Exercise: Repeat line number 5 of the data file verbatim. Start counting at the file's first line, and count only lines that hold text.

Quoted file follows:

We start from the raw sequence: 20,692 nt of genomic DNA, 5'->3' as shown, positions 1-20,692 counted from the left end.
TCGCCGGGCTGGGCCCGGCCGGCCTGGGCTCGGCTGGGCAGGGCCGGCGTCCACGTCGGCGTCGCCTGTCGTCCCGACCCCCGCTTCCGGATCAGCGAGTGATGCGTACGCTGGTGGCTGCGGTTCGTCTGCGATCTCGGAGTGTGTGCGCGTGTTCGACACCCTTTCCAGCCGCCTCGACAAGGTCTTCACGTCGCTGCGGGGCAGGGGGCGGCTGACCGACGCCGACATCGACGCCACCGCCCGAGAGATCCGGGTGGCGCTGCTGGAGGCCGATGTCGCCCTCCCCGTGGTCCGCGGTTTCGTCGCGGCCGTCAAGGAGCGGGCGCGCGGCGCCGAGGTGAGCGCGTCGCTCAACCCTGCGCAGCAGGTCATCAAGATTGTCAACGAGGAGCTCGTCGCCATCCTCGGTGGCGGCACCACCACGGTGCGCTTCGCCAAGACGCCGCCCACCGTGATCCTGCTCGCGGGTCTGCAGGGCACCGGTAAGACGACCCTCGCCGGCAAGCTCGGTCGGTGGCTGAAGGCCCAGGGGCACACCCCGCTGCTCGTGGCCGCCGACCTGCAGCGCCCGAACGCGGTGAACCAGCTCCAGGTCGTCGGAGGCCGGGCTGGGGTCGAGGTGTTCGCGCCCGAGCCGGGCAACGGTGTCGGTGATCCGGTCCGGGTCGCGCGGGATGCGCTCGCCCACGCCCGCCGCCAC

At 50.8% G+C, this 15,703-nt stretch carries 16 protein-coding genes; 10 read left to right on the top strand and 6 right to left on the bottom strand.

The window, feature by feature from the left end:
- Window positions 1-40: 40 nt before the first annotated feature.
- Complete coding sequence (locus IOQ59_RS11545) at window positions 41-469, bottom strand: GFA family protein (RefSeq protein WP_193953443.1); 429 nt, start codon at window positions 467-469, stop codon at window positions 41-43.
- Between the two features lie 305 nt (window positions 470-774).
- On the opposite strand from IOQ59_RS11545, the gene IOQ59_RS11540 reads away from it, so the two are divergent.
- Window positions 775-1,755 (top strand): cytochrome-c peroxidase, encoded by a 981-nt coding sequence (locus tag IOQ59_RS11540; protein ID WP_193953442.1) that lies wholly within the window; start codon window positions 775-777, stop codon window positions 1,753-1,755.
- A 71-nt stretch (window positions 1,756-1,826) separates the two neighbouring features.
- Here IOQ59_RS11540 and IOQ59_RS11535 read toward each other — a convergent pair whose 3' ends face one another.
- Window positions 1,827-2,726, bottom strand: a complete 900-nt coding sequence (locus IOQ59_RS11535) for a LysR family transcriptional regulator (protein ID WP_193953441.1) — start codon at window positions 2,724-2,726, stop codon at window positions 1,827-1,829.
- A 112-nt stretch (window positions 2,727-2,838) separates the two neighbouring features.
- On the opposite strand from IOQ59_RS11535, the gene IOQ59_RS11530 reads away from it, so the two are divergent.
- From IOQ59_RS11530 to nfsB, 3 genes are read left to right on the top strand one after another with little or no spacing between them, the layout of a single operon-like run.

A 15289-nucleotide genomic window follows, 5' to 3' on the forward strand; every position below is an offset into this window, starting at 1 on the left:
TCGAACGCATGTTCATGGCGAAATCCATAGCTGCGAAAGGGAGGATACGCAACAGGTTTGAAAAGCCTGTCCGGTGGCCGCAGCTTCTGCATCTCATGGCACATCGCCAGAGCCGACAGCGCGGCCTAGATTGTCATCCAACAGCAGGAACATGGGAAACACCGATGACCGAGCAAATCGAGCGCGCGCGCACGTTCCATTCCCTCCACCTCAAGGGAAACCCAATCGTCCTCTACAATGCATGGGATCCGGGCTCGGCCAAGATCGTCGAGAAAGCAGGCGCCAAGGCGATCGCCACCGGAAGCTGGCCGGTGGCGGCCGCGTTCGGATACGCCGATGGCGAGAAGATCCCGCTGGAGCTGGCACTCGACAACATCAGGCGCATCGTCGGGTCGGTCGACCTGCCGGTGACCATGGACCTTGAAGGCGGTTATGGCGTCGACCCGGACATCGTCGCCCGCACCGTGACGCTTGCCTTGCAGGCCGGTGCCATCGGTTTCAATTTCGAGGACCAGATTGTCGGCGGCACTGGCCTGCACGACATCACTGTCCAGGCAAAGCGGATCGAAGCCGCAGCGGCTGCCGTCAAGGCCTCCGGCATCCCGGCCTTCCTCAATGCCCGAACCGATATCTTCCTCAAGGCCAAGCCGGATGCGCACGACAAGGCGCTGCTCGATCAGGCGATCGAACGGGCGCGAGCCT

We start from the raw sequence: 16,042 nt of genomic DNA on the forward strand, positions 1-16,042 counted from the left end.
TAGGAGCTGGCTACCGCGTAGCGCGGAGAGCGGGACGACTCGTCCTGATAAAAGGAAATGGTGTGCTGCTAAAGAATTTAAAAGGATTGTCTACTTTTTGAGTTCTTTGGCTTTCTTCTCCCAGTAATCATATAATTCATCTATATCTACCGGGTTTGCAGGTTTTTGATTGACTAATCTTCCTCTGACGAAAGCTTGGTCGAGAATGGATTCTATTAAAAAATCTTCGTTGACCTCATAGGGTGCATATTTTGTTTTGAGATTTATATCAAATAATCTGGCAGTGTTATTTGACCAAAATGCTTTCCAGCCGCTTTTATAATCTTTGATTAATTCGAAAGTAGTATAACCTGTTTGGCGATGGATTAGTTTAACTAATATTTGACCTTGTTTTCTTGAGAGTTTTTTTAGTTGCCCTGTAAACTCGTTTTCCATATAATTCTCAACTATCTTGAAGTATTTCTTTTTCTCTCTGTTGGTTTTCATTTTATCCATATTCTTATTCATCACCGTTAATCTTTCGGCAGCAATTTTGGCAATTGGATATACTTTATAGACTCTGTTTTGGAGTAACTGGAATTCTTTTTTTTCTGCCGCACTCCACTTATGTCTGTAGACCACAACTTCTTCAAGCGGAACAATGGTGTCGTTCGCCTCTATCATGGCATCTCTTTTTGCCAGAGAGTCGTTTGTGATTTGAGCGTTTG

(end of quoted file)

- Window positions 1-40: 40 nt before the first annotated feature.